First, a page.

Monday, March 25, 2013
How the internet changed screenwriting
As many of you have read, I'm more of a filmmaker than a writer although most of my efforts go towards selling my screenplays or trying to get them financed. In fact this blog which began in August 2009 was about my efforts to make Travel Day, a feature that unfortunately fell apart.
But I have done almost every job there is on a movie, from being a P.A. who drives actors around or carries out the trash right up to director and producer. But again, most of my earnings came from writing.
There was a good article in the LA Times a few days ago which described the heady years of "spec scripts". I was thrown into that world around 1992 wherein my agent would "auction" my latest spec. Translated it means he would offer my speculative screenplay to whomever would buy it first.
This all sounds good and it was at a time when spec scripts were auctioned as the agents would announce that the script is up for sale on Monday and will close on Friday so if a producer wanted it, they had to make up their minds.
My auctions weren't really ever bought, but I did get meetings which would give me work later on. The big stars of this bidding war were mainly two guys, Shane Black and Joe Eszterhas and a handful of others. Joe wrote Flashdance and Basic Instinct among others and Shane wrote the Lethal Weapon movies with rising star Mel Gibson. These guys made millions on their spec scripts.
Up till then screenplays were either based on books or ideas from studios or producers but the spec business went overboard. I did sell two specs but nowhere near the money those two guys got. Actually The Town That Christmas Forgot was a spec as well but I got WGC scale fees.
This spec function depended on different producers or studios bidding for the screenplay and since it was passed by courier (email still hadn't arrived fully yet) there was a gradual buildup of energy to see who would get what and for how much. Joe is believed to have written down a story on a napkin in a restaurant and sold it for somewhere between $2-$4 million.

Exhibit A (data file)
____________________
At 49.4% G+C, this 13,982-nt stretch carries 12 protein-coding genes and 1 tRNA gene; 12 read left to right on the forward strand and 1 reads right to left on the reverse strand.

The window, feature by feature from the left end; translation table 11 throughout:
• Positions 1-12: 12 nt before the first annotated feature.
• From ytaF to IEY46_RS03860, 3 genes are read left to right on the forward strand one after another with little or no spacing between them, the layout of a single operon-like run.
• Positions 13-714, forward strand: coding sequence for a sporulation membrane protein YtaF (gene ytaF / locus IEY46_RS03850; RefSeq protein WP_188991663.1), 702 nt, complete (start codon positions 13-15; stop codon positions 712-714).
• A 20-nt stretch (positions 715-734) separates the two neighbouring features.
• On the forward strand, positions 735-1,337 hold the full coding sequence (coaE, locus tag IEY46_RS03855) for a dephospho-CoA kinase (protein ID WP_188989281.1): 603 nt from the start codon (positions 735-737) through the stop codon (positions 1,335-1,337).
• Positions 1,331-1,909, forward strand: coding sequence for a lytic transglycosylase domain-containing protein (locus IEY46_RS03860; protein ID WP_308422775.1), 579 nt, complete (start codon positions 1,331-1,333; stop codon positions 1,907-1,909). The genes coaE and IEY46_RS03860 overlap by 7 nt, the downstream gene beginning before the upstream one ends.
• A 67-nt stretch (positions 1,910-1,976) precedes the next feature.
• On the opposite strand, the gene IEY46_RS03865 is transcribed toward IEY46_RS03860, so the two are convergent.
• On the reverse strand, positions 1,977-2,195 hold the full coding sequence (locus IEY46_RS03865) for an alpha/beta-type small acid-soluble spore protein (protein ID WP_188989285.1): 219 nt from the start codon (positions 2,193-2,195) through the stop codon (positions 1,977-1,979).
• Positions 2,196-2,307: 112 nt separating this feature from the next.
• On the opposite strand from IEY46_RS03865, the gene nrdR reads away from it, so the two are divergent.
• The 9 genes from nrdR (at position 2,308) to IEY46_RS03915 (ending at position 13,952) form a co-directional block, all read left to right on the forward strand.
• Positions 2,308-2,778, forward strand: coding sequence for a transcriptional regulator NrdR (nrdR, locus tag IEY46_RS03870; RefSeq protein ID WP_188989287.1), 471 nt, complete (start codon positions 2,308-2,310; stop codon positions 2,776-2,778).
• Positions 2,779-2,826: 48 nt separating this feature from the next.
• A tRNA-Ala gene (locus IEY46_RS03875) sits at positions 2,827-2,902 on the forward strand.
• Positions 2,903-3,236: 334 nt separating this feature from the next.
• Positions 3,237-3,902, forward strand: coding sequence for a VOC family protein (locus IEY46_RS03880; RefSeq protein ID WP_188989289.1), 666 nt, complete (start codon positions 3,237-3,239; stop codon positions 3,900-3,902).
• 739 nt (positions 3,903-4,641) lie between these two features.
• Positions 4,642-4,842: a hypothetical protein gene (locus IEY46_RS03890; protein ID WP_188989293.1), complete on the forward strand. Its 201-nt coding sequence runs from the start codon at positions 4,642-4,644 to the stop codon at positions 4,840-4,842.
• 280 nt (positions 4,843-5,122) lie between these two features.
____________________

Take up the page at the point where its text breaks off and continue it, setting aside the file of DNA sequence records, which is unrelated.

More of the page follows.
But that all changed after the internet came up and made the process more democratic and less expensive. I still remember sending screenplays to producers and my agents couriering them to studios but when email and attachments arrived, it was faster.
So fast that when a spec was put up for auction everyone knew instantly about it and also who was interested and who wasn't. This changed the rules in favor of the buyer. Gone were the days when it took a week to decide and not know what your enemy was considering to pay. Now everyone knew it as Deadline Hollywood began to print daily information, often refreshing the information as well
Now, it's very rare to get a spec sale in the millions, in fact the writer of the LA Times said a spec can bring around $100 thousand and even that's not always the case. Who wins - probably the studios and producers and since stars now don't really get as much as they used to either, prices are falling in Hollywood.
The actor's story is interesting also, we're now in a situation where, as my friend Paul Lynch puts it, there are no more real stars that guarantee big money for studios and producers.
But that's the next blog.
Today I start my new spec screenplay just to test the water.